After first balking at the suggestion, U.S. Customs and Border Protection has now released a critical report of how its officers use deadly force in the case of rock-throwers and moving vehicles. The agency also unveiled an updated handbook that incorporates many of the recommendations issued by the law-enforcement panel.
If you remember, last year, the agency declined to change its use-of-force policy using the recommendations because they were “very restrictive.” The agency also refused to make public the findings of the Police Executive Research Forum (or PERF) report.
In a turnaround on Friday, CBP Commissioner R. Gil Kerlikowske said the release is part of the agency’s new emphasis on transparency.
“We initiated both internal and external use of force reviews to improve ourselves and our responsibility to the public and to use force only when necessary,” Kerlikowske said in a statement. “This release and, most importantly, the policy and training changes they represent are the beginning of a continuous review of our responsibility to only use force when it is necessary to protect people.”
As we’ve reported, the panel found that in many cases Border Patrol officers were discharging their weapons out of frustration, rather than to guard their safety. It also suggested that officers were purposely placing themselves in front of moving vehicles, and then shooting at them.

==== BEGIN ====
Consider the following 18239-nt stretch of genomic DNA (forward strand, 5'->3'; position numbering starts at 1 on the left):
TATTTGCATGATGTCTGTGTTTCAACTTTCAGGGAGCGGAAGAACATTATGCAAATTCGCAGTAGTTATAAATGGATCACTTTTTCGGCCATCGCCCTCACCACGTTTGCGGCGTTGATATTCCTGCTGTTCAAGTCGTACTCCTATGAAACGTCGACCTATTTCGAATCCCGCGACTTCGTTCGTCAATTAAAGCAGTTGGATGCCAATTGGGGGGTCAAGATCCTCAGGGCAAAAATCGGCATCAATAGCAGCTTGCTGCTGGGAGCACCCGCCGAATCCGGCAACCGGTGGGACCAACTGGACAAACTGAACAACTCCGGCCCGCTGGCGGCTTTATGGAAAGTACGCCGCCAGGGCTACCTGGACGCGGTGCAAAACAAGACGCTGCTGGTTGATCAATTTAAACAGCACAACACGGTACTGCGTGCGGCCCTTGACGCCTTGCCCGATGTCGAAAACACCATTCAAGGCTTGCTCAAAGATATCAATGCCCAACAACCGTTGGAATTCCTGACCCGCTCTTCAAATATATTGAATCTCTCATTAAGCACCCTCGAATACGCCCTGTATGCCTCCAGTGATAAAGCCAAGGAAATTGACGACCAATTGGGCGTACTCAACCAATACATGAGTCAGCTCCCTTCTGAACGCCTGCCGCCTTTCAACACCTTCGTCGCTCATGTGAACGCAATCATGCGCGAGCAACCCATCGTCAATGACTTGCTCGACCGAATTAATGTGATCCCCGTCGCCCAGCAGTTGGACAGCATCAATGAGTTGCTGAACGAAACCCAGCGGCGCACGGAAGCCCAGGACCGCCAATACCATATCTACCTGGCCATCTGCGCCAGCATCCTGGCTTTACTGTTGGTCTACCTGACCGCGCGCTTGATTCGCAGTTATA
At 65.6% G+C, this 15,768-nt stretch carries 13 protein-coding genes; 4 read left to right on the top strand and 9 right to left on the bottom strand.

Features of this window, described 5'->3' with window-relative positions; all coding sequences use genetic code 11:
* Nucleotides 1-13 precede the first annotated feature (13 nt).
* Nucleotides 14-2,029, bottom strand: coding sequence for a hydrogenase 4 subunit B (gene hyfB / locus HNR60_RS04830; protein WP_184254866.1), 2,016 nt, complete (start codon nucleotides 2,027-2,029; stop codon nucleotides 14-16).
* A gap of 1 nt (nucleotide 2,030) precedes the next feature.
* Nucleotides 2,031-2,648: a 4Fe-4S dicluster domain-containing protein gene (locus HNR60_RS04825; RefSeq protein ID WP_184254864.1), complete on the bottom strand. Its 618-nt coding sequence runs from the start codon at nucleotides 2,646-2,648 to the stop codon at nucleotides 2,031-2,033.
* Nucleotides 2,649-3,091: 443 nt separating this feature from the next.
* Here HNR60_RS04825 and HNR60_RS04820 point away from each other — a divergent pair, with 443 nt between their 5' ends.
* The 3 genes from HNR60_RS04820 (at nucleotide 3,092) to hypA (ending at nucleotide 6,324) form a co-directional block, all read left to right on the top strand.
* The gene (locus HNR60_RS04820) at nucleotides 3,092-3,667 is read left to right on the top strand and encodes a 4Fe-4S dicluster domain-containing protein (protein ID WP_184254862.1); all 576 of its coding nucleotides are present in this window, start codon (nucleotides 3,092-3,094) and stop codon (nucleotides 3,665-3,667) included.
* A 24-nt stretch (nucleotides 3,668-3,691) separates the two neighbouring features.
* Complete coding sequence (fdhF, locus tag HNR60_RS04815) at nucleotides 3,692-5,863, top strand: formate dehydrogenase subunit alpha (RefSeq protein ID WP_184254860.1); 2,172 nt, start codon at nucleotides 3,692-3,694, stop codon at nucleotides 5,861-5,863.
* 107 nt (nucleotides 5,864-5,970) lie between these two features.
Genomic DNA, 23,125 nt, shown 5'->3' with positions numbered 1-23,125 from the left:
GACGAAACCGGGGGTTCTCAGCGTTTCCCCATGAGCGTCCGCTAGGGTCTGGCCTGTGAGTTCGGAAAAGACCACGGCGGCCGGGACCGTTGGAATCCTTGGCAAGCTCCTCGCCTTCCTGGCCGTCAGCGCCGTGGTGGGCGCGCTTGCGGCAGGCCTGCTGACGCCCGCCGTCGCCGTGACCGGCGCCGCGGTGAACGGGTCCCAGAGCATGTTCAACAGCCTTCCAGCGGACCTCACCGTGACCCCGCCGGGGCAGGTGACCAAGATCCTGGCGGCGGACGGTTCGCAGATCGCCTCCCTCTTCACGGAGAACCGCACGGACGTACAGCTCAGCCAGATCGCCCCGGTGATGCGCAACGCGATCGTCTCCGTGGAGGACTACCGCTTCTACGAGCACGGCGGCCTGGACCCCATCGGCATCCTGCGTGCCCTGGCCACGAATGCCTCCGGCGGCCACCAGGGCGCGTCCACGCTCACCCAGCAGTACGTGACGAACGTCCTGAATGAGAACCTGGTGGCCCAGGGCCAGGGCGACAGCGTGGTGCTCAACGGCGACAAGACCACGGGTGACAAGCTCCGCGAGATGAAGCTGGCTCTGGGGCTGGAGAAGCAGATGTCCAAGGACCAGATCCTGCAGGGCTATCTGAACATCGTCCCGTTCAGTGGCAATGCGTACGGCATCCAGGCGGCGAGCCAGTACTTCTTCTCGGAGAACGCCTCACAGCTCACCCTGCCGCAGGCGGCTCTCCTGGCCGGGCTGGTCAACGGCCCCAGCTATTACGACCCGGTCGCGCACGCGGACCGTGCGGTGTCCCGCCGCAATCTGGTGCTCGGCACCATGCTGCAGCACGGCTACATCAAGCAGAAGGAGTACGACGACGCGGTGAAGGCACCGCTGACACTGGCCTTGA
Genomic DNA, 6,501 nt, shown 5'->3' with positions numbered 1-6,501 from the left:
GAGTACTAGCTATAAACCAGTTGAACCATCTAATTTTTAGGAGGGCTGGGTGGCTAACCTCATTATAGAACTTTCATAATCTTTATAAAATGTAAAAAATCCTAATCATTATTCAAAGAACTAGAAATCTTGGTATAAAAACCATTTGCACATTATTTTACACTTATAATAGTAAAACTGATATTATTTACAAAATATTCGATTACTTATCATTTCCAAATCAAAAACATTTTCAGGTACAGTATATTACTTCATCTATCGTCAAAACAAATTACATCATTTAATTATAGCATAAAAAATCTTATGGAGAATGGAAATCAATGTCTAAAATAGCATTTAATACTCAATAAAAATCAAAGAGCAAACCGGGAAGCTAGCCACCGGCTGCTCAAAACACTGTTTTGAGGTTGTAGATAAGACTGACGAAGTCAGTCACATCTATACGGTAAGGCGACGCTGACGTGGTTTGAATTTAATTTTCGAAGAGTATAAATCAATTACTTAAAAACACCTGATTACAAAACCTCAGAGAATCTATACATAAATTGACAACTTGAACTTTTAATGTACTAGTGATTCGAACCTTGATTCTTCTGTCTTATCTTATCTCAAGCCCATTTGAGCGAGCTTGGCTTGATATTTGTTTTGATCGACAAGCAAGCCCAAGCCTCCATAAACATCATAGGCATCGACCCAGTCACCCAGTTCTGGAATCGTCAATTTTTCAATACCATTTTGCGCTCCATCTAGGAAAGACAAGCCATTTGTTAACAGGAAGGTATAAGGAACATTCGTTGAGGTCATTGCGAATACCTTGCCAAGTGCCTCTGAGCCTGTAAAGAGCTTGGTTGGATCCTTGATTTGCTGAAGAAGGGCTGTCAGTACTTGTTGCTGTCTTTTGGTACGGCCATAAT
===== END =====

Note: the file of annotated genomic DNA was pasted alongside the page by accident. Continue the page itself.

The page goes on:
From the PERF report, here’s an excerpt that addresses moving vehicles:
The changes made official in the handbook on Friday, were previewed by CBP Chief Michael J. Fisher in a memo back in March. He detailed two key changes:
— Agents should not discharge their weapons against a moving vehicle, unless it poses a deathly threat. For example, if a person is aiming the vehicle at an agent. The new policy also tells agents not to use their body to block a vehicle’s path, nor should they fire at a vehicle fleeing from agents.
— Agents should not fire at people throwing projectiles, unless they fear death or serious injury. Still, the new policy states, agents should avoid “placing themselves in positions where they have no alternative to using deadly force.” That means they should seek cover or put greater distance between them and the aggressors.
Perhaps the biggest symbolic change to the Use of Force Handbook is made in the preamble of the document. Accepting a suggestion from the panel, the handbook now states: “Excessive force is strictly prohibited.”
Chris Rickerd, a policy counsel for the American Civil Liberties Union in Washington who has followed the issue closely, told The Center for Investigative Reporting that the agency must also reform its reporting procedures and outfit its officers with cameras.
“Without an objective account of what happened in a use-of-force incident, nothing on paper will matter,” Rickerd said.
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